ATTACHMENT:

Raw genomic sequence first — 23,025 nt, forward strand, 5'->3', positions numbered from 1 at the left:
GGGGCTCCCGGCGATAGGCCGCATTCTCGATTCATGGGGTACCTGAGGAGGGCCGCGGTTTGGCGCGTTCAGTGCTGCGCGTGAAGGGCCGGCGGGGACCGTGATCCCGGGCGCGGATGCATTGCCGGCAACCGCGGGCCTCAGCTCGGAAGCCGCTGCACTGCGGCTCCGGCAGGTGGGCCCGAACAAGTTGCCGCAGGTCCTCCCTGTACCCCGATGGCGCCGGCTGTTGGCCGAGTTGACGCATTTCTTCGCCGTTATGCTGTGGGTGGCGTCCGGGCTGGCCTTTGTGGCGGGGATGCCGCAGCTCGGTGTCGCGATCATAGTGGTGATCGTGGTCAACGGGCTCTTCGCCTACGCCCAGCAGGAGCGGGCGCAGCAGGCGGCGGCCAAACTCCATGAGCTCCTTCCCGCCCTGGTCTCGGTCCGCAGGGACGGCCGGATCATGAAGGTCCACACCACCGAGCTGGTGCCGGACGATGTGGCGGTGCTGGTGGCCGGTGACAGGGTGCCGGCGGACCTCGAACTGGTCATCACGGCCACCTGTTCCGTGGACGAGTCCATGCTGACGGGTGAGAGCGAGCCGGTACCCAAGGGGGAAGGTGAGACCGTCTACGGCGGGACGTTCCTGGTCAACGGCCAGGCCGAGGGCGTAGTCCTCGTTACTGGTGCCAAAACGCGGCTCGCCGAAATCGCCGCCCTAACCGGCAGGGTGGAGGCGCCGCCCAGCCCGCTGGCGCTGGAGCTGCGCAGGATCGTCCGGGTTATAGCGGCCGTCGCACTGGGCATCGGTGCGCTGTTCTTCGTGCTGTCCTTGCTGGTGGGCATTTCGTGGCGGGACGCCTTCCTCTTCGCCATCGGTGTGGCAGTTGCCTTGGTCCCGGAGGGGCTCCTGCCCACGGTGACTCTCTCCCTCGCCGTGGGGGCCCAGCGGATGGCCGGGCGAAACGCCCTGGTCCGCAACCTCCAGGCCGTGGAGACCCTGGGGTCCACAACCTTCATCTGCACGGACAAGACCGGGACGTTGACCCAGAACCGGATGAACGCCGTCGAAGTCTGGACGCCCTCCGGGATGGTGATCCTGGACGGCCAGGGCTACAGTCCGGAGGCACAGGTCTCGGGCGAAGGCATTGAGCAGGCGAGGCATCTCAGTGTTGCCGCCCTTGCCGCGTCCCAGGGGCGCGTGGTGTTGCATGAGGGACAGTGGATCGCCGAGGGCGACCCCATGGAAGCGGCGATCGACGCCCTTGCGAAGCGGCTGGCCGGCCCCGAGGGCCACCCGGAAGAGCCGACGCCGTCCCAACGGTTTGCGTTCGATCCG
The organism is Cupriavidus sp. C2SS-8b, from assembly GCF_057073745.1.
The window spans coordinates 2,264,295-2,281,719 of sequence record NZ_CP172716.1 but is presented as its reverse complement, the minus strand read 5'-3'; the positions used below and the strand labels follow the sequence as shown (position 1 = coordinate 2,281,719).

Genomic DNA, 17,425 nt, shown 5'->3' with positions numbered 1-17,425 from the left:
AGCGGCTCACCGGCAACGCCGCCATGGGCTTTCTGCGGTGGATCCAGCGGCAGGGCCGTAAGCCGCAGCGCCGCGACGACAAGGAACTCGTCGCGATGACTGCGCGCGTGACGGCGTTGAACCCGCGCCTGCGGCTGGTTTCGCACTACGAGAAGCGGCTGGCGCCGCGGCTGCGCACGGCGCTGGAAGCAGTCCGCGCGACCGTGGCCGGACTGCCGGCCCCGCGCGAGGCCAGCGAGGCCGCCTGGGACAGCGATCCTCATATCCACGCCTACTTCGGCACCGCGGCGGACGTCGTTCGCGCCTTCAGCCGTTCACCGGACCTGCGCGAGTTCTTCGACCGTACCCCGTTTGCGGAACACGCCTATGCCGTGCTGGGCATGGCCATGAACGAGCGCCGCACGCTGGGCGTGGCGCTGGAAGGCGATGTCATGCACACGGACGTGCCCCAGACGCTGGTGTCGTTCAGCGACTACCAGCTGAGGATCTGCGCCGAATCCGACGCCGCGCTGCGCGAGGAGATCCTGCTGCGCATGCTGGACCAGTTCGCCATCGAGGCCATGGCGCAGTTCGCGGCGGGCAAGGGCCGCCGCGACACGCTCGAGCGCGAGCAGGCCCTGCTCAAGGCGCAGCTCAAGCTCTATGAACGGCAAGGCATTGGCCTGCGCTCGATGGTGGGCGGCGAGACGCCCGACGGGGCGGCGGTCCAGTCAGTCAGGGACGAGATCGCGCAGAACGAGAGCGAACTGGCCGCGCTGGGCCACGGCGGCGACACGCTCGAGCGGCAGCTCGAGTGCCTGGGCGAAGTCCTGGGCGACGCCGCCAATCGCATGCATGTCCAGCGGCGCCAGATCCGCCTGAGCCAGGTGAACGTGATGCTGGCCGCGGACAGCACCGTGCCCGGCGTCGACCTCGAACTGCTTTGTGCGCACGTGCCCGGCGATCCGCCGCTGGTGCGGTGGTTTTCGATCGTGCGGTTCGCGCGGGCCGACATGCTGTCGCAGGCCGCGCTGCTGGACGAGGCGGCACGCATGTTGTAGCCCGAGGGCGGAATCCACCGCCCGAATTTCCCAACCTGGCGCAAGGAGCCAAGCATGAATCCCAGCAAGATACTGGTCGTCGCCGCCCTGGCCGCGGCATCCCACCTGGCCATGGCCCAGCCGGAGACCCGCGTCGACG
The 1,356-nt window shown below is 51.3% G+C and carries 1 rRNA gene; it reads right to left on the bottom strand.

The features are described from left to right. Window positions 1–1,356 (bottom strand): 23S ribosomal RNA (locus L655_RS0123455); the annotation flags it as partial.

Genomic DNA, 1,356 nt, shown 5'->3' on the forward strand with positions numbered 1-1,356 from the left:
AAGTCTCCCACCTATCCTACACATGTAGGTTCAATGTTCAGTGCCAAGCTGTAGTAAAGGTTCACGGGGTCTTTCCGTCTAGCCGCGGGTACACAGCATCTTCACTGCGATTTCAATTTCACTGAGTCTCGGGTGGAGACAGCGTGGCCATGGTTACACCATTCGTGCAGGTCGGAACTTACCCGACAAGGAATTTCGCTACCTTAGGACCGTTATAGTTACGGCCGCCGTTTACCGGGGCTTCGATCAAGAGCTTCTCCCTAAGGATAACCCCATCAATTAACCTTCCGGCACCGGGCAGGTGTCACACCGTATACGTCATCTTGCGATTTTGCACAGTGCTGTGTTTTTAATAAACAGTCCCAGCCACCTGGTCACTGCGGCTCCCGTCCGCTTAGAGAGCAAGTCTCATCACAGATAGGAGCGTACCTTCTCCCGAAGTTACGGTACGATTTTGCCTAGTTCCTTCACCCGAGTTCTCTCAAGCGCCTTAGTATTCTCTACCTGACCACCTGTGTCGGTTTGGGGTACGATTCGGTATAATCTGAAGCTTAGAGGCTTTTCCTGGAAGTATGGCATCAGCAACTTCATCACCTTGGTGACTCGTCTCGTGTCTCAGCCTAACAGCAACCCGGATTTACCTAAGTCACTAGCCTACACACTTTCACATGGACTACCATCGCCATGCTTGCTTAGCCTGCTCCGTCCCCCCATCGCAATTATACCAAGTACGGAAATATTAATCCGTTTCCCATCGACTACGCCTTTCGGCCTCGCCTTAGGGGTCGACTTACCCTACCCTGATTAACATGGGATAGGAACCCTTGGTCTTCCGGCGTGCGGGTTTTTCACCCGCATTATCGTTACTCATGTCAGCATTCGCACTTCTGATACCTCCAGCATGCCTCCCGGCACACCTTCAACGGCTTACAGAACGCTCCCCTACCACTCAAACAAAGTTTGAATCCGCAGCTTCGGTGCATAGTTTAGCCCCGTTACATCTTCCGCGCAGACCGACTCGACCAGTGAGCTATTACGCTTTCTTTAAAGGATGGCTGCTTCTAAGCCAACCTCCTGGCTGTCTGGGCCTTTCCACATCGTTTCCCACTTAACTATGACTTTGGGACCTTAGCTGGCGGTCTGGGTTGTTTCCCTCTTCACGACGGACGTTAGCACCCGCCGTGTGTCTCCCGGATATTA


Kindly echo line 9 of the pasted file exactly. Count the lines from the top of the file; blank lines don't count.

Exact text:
Genomic DNA, 1,356 nt, shown 5'->3' on the forward strand with positions numbered 1-1,356 from the left: